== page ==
Unlike the youth today, who have access to the internet and to resources to do their own searching on what they’re feeling and experiencing, I would have been forced to go to my parents, and while they are supportive and loving of me regardless of my gender and sexuality (I’m asexual), at the time I felt that I would just wind up in more therapy and that I was broken.

I hid who I was because I didn’t want to be seen as even more broken than I already was.

Today we have youth being able to express their gender at an earlier age and thus catching things such as gender dysphoria at a much younger age than the start of puberty, we have youth who are able to do some research on their own to figure out what is going on before talking to their parents and working it out from there. We have resources for youths who don’t have a family that would be supportive of them, allowing them to get support for dealing with their dysphoria safely while not being punished or harmed by their parents. There are multiple communities online that help trans people work out who they are, where to get help, and many other things, even sometimes just needing people to send them pictures of cute animals because they’re feeling especially dysphoric that day and that helps them.

What we’re seeing isn’t a sudden rise in rapid onset gender dysphoria. We’re not seeing a sudden #FtMSurge of trans men popping up out of the woodwork due to sites like Tumblr and DeviantArt. What we’re seeing is trans youth feeling safe enough to come out early on instead of holding it in until they are past the point where things such as puberty blockers could have helped them while they dealt with coming to terms with their gender. We are seeing trans youth and non binary youth feeling able to come out due to having a pretty good feeling thanks to research as to what is going on with them so they can better explain it to their parents.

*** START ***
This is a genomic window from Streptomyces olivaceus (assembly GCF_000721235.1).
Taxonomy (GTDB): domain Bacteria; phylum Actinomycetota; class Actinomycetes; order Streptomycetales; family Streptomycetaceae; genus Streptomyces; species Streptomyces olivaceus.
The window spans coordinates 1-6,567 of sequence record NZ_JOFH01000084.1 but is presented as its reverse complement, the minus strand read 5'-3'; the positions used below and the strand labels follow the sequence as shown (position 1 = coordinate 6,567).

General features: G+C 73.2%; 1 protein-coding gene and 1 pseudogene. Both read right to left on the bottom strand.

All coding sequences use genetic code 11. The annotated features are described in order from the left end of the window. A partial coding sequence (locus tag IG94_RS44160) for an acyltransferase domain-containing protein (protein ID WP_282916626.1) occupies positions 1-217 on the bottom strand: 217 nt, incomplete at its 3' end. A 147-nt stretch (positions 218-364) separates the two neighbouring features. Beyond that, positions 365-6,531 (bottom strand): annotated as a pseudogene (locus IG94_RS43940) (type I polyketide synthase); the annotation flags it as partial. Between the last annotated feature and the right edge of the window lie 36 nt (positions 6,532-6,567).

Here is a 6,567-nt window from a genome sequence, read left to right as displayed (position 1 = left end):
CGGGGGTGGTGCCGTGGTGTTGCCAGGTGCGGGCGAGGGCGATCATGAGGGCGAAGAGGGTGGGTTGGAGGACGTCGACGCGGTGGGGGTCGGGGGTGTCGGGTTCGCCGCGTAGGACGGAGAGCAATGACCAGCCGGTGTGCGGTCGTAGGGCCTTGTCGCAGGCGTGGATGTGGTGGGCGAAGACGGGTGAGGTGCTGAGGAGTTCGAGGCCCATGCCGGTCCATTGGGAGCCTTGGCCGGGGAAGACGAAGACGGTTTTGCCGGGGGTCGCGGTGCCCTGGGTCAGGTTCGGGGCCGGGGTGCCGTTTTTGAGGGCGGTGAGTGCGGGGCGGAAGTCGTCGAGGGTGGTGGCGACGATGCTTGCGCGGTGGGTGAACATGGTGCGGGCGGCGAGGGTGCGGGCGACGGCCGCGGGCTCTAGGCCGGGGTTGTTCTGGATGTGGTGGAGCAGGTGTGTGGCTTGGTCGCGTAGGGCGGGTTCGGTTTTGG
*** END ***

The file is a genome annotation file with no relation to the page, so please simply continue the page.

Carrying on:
This is not a “new phenomenom”, puberty tends to be a massive trigger for gender dysphoria and symptoms of dysphoria for trans individuals such as myself.

We are not seeing a sudden surge in trans men because they’re learning about being trans from online groups or social media sites, what we’re seeing is trans men finally being listened to and properly treated and helped instead of just telling them they’re more masculine than other girls or that they’re just a “tom boy” and that they’ll grow out of it. The so-called surge is nothing more than people finally listening to trans men and their needs starting to be met with more frequency instead of sweeping them under the rug while focusing on trans women due to society’s obsession with women and the desire to either silence trans women or hold them under the same microscope cis women are held under, waiting for the tiniest of flaws to show up so that people have something to use to attack the trans woman in question.

Because trans men were for so long viewed as just butch women or tom boys or essentially just masculine women, it is understandable that trans men finally being listened to and heard is going to look like some sort of surge. The thing is that we’ve always been here, we’ve just gone unnoticed by the vast majority of society and often ignored by medical professionals due to biases aimed towards women who don’t conform to expectations of gender.

Per the guidelines of rapid onset gender dysphoria, my dysphoria was rapid onset, yet it continued for over twenty years until it finally was treated when I started hormones on April 7, 2017 and when I had my top surgery on December 15, 2017. It took over 20 years to finally deal with and for the most part cure my dysphoria, yet per the guidelines set forth by the anti-trans group Transgender Trend, it was a rapid onset.

And wouldn’t you know, even with the dysphoria pretty much gone, I’m still trans!

Perhaps…perhaps the pseudoscientific lies being put forth are not some sort of new trend or happening, but something that is finally being examined in a way that others can see it? Or perhaps we’ve always been there, dealing with these issues, and this is just another way to attempt to silence trans and non-binary youth and force them to conform to outdated expectations of gender just like what was done to LGB youth back when the DSM-II listed homosexuality as a mental disorder?

Perhaps the same “science” being used to invalidate trans youth is the same sort of “science” that was used to justify conversion therapy.

What are your thoughts?